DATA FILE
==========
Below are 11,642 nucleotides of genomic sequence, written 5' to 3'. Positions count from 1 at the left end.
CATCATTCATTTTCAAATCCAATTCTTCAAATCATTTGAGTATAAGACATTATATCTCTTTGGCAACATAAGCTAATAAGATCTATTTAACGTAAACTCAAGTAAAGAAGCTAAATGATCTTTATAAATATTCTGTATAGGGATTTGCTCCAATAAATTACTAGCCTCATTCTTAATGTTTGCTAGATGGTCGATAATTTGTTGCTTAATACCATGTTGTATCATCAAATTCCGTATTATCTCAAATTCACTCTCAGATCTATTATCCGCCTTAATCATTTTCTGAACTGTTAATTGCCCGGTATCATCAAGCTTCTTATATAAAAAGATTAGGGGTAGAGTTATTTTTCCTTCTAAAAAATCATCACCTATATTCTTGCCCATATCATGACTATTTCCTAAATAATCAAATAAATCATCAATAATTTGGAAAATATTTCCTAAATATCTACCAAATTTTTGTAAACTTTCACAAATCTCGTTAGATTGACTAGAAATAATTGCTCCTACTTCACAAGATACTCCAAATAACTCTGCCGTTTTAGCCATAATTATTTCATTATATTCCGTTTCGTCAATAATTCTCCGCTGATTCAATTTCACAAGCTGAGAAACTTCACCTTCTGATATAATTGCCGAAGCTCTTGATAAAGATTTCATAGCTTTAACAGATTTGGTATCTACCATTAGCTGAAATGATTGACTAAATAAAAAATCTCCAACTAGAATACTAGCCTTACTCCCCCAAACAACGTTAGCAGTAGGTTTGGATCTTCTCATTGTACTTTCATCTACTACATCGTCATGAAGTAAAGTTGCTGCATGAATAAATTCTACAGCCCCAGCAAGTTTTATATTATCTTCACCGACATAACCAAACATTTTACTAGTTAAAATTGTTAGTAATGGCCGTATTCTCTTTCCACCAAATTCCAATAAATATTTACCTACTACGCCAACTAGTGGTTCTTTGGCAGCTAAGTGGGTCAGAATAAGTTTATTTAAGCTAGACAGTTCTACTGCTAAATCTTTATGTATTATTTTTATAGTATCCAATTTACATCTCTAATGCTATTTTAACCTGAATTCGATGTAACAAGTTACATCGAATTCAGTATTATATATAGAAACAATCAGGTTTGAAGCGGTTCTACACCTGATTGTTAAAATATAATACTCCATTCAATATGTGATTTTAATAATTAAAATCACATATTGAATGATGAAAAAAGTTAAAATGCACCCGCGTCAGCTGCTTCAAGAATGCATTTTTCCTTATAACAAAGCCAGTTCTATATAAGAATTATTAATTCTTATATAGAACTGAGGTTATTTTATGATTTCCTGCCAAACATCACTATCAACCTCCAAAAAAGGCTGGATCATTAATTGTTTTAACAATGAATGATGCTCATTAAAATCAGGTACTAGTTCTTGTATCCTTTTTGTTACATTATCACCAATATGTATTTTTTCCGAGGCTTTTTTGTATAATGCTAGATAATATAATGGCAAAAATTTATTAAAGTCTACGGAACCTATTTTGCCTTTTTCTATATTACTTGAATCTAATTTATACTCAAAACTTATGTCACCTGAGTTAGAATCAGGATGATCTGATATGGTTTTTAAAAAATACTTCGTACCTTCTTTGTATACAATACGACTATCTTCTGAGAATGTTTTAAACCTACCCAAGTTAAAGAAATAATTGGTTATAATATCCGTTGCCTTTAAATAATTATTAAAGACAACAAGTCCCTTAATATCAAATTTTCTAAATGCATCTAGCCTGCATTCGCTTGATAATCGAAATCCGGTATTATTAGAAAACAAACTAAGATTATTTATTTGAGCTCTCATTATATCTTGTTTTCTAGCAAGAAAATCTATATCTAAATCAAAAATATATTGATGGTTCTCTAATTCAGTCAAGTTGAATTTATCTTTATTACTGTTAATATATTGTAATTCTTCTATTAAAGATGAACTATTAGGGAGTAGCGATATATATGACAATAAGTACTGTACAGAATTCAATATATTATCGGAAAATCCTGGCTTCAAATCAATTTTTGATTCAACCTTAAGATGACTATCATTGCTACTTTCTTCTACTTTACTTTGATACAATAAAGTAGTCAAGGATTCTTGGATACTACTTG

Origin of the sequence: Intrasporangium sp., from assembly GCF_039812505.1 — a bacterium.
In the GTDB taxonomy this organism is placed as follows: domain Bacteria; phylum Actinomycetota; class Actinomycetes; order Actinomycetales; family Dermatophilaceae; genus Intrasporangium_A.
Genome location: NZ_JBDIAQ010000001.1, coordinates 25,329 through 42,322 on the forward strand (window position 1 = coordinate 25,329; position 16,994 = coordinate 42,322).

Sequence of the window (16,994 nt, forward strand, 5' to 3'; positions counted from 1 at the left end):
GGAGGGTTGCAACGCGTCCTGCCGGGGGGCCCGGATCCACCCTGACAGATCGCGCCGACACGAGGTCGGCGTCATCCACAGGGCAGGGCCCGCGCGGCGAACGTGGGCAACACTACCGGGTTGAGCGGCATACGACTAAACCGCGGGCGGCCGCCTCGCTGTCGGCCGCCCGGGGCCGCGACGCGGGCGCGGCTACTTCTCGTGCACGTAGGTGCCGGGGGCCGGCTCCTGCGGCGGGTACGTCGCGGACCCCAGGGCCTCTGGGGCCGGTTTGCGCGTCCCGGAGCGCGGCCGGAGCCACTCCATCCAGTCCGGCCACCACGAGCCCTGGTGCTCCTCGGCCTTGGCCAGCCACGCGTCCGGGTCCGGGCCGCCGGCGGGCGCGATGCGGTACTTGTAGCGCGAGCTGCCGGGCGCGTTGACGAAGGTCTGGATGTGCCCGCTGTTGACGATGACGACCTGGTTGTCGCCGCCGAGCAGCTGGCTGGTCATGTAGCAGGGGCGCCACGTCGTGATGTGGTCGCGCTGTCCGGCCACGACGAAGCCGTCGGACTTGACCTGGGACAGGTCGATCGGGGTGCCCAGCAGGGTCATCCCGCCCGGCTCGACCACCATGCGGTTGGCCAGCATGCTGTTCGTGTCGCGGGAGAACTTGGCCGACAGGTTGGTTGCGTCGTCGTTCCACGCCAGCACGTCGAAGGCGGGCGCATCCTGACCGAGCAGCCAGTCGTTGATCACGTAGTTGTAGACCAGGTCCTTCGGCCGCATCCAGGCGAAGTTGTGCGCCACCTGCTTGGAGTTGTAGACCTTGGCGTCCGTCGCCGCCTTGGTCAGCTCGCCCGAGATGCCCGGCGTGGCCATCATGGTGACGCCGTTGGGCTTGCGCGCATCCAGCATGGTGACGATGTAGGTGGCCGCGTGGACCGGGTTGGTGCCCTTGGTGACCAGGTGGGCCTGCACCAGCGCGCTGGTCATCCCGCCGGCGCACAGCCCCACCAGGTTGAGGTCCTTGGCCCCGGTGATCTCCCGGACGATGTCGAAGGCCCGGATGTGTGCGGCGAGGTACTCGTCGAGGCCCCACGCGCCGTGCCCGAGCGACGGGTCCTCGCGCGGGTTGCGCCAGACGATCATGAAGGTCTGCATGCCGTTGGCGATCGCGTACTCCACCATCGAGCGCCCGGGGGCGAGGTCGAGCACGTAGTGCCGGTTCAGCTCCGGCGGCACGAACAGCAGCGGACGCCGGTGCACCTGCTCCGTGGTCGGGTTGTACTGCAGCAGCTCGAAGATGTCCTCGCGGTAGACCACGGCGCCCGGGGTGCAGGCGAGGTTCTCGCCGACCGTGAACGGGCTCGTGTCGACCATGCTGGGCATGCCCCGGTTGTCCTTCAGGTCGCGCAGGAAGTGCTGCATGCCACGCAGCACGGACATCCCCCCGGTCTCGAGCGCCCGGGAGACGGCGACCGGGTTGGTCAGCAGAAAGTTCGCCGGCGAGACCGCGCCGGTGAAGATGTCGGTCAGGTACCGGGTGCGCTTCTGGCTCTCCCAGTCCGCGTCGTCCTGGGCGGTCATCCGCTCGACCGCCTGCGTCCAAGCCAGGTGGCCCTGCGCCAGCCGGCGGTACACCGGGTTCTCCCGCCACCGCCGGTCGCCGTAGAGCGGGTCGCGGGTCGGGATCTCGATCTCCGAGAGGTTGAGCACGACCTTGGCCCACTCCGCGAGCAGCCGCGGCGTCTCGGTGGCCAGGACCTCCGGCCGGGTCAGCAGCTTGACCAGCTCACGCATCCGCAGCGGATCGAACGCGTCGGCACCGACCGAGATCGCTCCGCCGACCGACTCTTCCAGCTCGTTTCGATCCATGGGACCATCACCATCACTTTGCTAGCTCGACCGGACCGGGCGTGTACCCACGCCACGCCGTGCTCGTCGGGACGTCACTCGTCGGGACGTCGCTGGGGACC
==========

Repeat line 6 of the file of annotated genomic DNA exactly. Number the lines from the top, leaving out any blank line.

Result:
Sequence of the window (16,994 nt, forward strand, 5' to 3'; positions counted from 1 at the left end):